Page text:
Jewell, who likely helped prevent more casualties, was initially hailed as a hero. A few days later, a newspaper reported he was the focus of the FBI investigation of the bombing and the public turned on him.

It was months before his name was publicly cleared. 

Authors of the 2019 book, "The Suspect: An Olympic Bombing, the FBI, the Media, and Richard Jewell, the Man Caught in the Middle", explain the fallout of the investigation. Kent Alexander was the U.S. attorney in Atlanta when the bombing happened and Kevin Salwen led The Wall Street Journal’s southeastern section. The book explains Jewell's actions and tips had made the FBI suspicious at the time. 

Ultimately, the FBI determined he couldn’t have made the 911 call reporting the bomb blocks away from his post at the park. Alexander said he sent a letter to one of Jewell’s attorneys saying he was not a target of the investigation. By that time, his reputation had been ruined.


Jewell was 44 years old when he died in 2007. His widow, Dana Jewell, said he brought a rose to the park each year on the anniversary of the bombing.

memorial stands at the park in honor of Jewell and first responders. There was a dedication ceremony after the 25th anniversary of the bombing in 2021.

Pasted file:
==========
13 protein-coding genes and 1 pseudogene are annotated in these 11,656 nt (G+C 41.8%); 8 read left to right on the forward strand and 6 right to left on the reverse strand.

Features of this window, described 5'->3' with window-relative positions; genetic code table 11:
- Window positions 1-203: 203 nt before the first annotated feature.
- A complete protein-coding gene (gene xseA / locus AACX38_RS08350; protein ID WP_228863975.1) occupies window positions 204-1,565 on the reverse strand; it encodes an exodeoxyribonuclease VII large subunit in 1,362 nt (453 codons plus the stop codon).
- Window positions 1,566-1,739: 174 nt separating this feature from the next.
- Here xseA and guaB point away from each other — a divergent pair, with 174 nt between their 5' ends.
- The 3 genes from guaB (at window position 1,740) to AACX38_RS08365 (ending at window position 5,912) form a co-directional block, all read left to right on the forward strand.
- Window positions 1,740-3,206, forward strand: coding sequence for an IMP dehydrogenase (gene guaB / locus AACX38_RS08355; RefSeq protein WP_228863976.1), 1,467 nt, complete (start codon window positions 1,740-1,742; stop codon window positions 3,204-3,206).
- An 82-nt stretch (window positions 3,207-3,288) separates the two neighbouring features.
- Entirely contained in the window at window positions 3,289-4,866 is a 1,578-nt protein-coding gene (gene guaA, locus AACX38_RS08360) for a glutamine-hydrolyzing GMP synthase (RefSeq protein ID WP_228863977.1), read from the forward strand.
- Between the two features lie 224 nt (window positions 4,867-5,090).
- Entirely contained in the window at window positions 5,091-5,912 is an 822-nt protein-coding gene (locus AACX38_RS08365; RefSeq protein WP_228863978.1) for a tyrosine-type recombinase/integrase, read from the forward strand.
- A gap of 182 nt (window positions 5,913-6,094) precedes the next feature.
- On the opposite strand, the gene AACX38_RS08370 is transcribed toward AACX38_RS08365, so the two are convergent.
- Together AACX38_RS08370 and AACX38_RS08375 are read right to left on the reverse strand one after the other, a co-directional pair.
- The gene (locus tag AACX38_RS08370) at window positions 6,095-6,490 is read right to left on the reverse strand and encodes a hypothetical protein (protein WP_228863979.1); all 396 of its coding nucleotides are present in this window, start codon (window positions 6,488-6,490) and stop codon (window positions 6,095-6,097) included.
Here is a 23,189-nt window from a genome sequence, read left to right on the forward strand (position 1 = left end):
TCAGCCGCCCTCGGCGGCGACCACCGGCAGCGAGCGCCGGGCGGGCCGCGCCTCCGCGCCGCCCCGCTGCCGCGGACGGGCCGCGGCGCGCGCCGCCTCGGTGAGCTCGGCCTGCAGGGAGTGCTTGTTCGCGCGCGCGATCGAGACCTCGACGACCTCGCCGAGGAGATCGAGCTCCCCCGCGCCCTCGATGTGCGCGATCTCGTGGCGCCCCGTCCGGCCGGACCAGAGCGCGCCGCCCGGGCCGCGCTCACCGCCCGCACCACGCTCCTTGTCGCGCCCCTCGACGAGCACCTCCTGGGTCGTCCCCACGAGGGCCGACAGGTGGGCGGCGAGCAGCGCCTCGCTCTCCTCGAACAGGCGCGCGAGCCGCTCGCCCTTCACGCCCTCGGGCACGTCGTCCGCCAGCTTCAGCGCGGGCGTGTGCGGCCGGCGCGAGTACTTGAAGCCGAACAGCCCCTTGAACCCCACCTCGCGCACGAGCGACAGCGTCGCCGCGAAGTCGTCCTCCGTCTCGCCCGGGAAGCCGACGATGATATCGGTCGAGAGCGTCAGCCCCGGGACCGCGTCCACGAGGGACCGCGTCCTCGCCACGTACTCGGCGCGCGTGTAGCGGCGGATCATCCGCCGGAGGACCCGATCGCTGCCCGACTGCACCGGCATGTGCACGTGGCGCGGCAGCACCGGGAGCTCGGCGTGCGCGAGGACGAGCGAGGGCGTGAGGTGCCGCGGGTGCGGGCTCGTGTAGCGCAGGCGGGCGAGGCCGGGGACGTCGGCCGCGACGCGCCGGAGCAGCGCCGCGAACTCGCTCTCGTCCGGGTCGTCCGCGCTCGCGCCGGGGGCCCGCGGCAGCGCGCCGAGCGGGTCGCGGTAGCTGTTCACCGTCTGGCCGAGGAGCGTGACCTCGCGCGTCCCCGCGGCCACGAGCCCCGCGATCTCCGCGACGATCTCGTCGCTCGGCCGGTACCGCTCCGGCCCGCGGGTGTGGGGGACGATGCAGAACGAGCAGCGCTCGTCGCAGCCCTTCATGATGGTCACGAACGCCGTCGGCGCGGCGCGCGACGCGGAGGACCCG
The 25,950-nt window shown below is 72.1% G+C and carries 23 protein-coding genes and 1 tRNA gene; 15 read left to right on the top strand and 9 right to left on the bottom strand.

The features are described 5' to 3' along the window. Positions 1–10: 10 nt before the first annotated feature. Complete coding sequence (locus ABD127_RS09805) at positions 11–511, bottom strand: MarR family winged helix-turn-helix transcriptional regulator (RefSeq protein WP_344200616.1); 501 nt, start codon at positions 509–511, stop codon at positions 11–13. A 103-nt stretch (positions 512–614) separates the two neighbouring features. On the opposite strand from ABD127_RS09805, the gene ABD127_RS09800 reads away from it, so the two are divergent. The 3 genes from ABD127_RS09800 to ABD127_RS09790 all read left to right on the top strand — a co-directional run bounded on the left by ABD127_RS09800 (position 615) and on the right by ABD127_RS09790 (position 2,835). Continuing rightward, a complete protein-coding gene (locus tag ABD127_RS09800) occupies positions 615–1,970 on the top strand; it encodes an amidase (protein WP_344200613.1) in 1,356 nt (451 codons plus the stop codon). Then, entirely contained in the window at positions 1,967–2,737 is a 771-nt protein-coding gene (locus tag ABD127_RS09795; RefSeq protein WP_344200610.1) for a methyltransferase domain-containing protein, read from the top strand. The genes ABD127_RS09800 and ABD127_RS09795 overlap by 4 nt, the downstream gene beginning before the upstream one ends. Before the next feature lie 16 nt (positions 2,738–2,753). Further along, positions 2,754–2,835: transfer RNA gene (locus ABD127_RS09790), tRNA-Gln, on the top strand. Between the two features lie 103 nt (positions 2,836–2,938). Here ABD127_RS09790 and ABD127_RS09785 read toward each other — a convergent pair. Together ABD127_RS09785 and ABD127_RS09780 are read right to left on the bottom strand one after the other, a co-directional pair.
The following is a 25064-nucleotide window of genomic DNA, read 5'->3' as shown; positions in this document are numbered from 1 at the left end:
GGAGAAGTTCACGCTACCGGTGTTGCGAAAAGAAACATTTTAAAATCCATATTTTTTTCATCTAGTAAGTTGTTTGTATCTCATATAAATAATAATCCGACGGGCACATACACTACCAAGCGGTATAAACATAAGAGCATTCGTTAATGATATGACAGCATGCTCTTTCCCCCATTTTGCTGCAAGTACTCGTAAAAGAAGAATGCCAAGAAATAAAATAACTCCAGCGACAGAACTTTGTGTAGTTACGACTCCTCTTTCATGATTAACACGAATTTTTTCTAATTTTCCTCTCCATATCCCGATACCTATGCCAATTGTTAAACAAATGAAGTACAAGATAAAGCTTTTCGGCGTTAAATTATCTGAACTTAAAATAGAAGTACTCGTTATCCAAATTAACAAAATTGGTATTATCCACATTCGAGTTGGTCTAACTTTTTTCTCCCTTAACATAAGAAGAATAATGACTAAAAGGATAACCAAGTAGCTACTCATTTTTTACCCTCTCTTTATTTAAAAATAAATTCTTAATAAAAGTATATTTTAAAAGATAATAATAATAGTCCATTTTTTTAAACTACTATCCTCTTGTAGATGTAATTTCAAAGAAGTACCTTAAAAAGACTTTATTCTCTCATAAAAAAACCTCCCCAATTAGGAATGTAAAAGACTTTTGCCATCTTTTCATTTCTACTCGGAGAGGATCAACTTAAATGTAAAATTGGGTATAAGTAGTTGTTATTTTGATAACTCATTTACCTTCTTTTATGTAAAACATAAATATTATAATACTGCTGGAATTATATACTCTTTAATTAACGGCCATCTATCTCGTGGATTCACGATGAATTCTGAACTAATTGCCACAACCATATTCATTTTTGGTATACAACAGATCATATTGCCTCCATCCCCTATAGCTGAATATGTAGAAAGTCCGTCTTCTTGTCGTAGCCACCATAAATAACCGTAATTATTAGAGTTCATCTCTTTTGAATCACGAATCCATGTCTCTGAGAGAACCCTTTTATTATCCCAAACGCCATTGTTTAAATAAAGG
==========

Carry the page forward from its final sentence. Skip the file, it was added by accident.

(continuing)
"I wish he was here to see this," Dana Jewell said on the day of the dedication. "I know that he sees what’s going on and he’s proud of it. He’s with us today."

Director Clint Eastwood criticized over "Richard Jewell" film

The film debuted in 2019 and called out media and federal investigators in the aftermath of the bombing. 

"It’s always tragic when people run off with half information and don’t really have the truth set up in front of them," Director Clint Eastwood said in an interview with the Associated Press. "The press is sometimes in a hurry because there’s so much competition to be the first to do something."

The Atlanta Journal-Constitution disputed the depiction of the paper’s staff in "Richard Jewell." An Atlanta Journal-Constitution oped disputed the film’s portrayal of reporter Kathy Scruggs. The Eastwood movie implies she had sex with an FBI agent for a tip on the story. Scruggs reported Jewell was the focus of the FBI investigation, leading to a swarm of media attention.

"I think the Atlanta Journal (sic) probably would be the one group that would be sort of complexed about that whole situation because they are the ones who printed the first thing of there being a crime caused by Richard Jewell," Eastwood told the Associated Press. "And so they’re probably looking for ways to rationalize their activity. I don’t know for sure. I haven’t — never discussed it with anyone from there..."